The Manchester Tab Safe Drugs Guide: Ketamine
Test your drugs, know your dosage, and help out your mates
Manchester students and recreational drugs: they go together like one legged-pigeons and Piccadilly gardens. According to The Tab 2018 Drug Survey, Ketamine is an extremely popular drug in Manchester, and many wide eyed freshers from the home counties acquire a bucket hat, an interest in Drum n Bass, and an ambition to become a DJ when introduced to it. But do they know how to minimise the risks when taking it?
Obviously, the safest way to take drugs is to not take them at all, and The Tab never endorses the consumption of illegal substances. Read our article on what combining certain drugs actually does to your body, where Dr Steph Sharp told The Tab that ketamine can cause long-term brain damage, saying: "One study demonstrated brain lesions in ketamine addicts, in many brain regions which appeared 2-4 years after the beginning of ketamine use. There is also evidence for atrophy of the brain occurring in ketamine addicts and long term users."
That said, we can still offer a few tips on how to consume drugs safely. We showed you how to minimise risks and sesh safely on MDMA. Here's ketamine edition of The Manchester Tab Safe Drugs Guide.
Test your drugs first
Firstly, the test kits available from the students union, work on ketamine too. Always test your drugs but remember, marquis tests like these are not always accurate. Start with a small dosage first if you're going to take ketamine.
Now, snorting has the stigma associated with doing harder drusg, and can feel very unpleasant. It is also basically the only way ketamine is taken. However, other options are available. Make sure you use a fresh straw, rather than an old note or sharing, as it reduces the risk of sharing germs.
Smaller bumps, rather than a larger line can lead to less of an unpleasant drip down the back of your throat and can allow you more easily control the level of your high.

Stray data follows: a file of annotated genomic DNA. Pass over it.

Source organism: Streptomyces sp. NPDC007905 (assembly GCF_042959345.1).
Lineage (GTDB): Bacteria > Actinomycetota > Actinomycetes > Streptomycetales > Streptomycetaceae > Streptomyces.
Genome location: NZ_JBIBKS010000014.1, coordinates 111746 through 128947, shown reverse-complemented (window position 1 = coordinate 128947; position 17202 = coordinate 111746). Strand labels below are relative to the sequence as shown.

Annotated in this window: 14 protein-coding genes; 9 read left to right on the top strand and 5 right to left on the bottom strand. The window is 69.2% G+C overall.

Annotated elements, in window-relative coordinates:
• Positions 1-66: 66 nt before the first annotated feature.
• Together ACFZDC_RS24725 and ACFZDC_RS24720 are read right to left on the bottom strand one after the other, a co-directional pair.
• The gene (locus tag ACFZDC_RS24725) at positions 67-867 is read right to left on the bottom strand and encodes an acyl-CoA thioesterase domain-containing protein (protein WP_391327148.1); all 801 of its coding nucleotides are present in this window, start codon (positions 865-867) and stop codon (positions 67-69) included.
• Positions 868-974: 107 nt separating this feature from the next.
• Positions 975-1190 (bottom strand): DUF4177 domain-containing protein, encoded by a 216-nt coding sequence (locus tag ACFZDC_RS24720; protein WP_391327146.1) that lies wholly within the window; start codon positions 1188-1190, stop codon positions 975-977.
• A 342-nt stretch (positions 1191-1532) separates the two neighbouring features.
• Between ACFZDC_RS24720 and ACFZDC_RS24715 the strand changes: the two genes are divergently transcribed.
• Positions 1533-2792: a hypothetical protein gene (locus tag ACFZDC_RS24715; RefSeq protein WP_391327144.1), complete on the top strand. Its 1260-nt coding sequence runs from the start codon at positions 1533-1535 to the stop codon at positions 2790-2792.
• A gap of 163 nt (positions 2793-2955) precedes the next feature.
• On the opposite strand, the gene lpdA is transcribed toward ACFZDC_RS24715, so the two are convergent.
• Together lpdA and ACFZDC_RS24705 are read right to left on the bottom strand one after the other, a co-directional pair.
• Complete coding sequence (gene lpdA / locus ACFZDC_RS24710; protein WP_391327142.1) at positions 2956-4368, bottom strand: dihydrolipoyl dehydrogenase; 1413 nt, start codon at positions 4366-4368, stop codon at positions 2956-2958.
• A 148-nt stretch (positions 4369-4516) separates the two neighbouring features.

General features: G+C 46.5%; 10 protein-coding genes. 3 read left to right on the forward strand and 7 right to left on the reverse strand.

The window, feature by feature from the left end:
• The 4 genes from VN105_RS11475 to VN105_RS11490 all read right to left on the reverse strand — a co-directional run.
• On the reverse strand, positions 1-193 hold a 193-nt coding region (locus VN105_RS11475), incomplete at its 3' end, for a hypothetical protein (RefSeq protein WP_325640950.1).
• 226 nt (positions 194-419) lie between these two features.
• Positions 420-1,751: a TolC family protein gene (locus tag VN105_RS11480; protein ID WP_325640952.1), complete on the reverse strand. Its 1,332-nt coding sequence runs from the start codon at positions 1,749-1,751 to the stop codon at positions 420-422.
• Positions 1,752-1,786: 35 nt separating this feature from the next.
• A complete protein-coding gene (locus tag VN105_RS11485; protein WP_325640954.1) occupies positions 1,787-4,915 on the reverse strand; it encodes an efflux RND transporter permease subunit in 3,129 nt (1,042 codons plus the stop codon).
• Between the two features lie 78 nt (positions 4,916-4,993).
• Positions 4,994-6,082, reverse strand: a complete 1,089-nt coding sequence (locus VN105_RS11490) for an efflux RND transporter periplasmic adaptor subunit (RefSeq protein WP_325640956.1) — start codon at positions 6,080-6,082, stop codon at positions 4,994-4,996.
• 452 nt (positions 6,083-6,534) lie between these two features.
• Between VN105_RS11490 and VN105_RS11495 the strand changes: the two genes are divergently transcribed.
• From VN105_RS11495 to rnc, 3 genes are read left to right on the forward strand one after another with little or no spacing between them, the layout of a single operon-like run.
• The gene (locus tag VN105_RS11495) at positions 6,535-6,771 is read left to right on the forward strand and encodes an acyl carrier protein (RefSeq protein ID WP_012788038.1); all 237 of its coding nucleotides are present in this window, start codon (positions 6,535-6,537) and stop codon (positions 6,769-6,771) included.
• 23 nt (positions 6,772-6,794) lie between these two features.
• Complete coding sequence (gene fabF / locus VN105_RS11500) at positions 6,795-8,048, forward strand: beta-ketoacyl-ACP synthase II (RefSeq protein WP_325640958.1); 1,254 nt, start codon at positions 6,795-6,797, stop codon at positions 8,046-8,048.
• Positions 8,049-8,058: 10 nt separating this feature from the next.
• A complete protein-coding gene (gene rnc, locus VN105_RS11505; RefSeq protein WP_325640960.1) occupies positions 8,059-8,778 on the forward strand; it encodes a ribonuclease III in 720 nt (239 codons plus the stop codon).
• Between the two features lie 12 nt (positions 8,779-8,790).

The effects of ketamine vary dramatically with dosage, like most drugs, but to avoid the dreaded K-hole one needs to be particularly careful.
25mg: a low dose, enough to feel a little silly, and maybe have slightly wobbly legs.
50mg: Enough to get you nice and wonky.
70mg: Strong physical effects and distortion.
100mg: K-hole territory, at least for rookies.
250mg+: "I closed my eyes and was in another realm." Psychonaut level usage. Seriously discouraged.
Types of ketamine
There are two types of ketamine available to buy, although testing which you have is practically impossible in a home setting. The first variants is what is called a racemic mixture, meaning it contains both the S and K Isomer (essentially mirrored versions of the same chemical). This is common ketamine that one normally finds on the streets.
S Isomer ketamine is also occasionally available. This is a better painkiller, and causes loss of consciousness more readily. Opinion is split as to if it is a more "enjoyable" drug.
Rhino ketamine, or anything similar to it, is a pure fabrication by dealers looking to big up a chemical that really should be exactly the same from guy to guy.
Fortunately, ketamine is generally taken at a lower than anaesthetic dose minimising the acute health risks from the drug. The main risk of injury is therefore from falls, trips and burns suffered while under the influence. However, all drugs can have potentially dangerous and unpredictable risks.
Unfortunately ketamine does carry with it some long term health risks. Firstly, it does have potential to be addictive, and people have been known to get to the point where they can't frequency or size of doses. In addition it can pose a risk of damage to the lower urinary tract.
Both risks can be minimised by keeping both the frequency of ketamine use low and minimising lifetime useage.
Remember to lean on your mates if you're having a bad time, and always practice safe sesh.